How Much Does “HTTPS” Affect My Ranking?

Google is trying their best to make SEO practices as fair as possible for everybody, but this brand new SSL epidemic has people questioning the legitimacy of Google’s claims. For those who don’t know what an SSL certificate is, it’s pretty much a security certificate for legitimate businesses online. You’ll notice that some of the major sites you visit like Facebook will have the HTTPS:// in front of their URLs. This is actually the best thing you can see from a website, because it means that the connection you’re making to that particular website is secure, nobody can break into it and steal your information or any of that junk. The “Heartbleed Bug” would be the perfect example of SSL problems putting people in drastic situations, but Google has made it a ranking factor so that more and more sites are taking it upon themselves to get SSL certified (at least that’s why we think they’re doing it). Adding it as a ranking factor would seduce other webmasters into getting an SSL of their own for each and every single website that they oversee, and of course that would make the internet a “safer” place all around.

It’s hard to police something as broad as the worldwide web, but some people are calling Google out because of their brand new ranking factors. Some people will tell you that it’s all a sham, and the fact that Google is planning to roll out an SSL provider of their very own isn’t making things any better. It’s up to you to decide if you really need an SSL certificate, you shouldn’t let one person opinion persuade you into making a decision you wouldn’t make otherwise. I follow tons of “SEO Gurus” on Twitter and a few of them were even surprised at this information being released, but I still took it upon myself to learn more about the entire thing. Knowledge can’t be bought, it has to be obtained through observation and that’s exactly what I did. I don’t even really understand what the big deal is, Google is a company that is always messing with their algorithm, and toytthey’re perfectionists.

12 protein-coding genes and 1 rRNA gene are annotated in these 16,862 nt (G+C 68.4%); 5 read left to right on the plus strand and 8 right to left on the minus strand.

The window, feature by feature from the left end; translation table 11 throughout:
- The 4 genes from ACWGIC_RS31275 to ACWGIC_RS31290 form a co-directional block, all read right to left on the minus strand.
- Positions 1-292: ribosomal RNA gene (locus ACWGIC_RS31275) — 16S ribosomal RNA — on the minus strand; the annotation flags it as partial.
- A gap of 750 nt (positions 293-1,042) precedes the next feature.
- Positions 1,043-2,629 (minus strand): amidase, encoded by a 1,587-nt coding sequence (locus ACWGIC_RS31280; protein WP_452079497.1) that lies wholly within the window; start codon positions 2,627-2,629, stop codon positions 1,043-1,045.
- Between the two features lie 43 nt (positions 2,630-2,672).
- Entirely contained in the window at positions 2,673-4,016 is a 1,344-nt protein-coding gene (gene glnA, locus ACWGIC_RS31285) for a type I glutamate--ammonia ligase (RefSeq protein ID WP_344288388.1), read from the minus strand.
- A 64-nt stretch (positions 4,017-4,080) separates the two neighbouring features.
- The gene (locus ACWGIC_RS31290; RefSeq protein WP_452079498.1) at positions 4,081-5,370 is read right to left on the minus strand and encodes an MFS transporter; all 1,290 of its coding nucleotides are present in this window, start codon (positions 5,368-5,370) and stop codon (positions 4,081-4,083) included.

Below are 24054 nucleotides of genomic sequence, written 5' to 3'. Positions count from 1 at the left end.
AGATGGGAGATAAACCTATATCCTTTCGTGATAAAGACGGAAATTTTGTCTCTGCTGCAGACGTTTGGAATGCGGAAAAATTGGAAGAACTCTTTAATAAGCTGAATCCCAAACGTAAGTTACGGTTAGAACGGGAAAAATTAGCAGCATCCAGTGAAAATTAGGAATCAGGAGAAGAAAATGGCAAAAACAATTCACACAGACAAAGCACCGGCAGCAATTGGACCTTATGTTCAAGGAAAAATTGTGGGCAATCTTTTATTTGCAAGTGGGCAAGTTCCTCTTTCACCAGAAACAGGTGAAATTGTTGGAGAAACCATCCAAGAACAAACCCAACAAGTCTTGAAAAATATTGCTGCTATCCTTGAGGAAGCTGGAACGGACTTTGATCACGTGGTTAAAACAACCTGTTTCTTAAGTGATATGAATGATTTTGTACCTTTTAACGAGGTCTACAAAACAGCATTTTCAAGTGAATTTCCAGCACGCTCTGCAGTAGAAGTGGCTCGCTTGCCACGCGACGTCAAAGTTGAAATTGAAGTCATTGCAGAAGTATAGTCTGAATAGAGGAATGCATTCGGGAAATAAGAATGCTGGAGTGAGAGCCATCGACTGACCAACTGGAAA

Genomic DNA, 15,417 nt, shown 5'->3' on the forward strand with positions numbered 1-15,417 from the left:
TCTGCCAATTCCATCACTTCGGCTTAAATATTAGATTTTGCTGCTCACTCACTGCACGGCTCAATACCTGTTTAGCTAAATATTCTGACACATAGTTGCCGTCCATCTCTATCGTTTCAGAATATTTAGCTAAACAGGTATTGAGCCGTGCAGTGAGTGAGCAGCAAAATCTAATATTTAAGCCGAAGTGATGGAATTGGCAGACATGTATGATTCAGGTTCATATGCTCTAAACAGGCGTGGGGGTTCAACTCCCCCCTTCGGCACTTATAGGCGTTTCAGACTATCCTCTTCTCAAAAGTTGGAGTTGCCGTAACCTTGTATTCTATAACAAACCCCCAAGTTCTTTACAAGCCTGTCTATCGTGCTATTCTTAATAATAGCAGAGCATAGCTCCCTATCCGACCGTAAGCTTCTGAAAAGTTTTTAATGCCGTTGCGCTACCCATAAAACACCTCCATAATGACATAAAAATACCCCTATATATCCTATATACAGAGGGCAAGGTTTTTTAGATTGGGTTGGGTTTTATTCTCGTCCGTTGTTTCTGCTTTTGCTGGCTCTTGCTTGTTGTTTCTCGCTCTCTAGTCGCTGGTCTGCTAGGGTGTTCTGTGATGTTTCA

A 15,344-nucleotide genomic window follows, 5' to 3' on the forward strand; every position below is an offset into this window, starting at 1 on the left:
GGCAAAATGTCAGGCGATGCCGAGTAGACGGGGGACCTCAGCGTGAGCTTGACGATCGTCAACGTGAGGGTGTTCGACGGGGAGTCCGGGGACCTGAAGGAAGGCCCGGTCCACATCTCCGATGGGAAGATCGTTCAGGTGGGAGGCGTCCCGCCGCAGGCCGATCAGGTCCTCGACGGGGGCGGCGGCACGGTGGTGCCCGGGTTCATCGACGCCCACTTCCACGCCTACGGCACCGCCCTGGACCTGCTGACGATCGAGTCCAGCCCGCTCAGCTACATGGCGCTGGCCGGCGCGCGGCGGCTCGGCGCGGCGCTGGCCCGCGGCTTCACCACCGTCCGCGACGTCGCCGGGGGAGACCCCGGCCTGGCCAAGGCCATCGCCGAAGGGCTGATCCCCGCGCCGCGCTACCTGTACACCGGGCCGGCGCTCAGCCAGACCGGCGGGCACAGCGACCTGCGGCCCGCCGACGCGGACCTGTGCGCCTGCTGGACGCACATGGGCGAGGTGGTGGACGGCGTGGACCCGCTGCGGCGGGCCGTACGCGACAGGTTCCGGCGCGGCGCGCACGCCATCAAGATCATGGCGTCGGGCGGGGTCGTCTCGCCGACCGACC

I can’t tell you for certain whether these new SSL certificate ranking factors play a large part in the way SEO works or not, but I can tell you how you should get one for yourself. Make sure you know what kind of certificate you need, whether it be a single, multi-domain or even a “wildcard” variety. 2048-bit key certificates are the recommended choice, and when it’s recommended it’s probably what you’ll want to get. Another thing most webmasters tend to forget is that they should never block their HTTPS site from being crawled, they can do this through the use of their robots.txt file. Your pages deserve to be indexed after all, so make sure that you’re letting them do that as well! SEO is always changing guys, and if you get left behind there’s no telling how much you’re going to need to catch up on.

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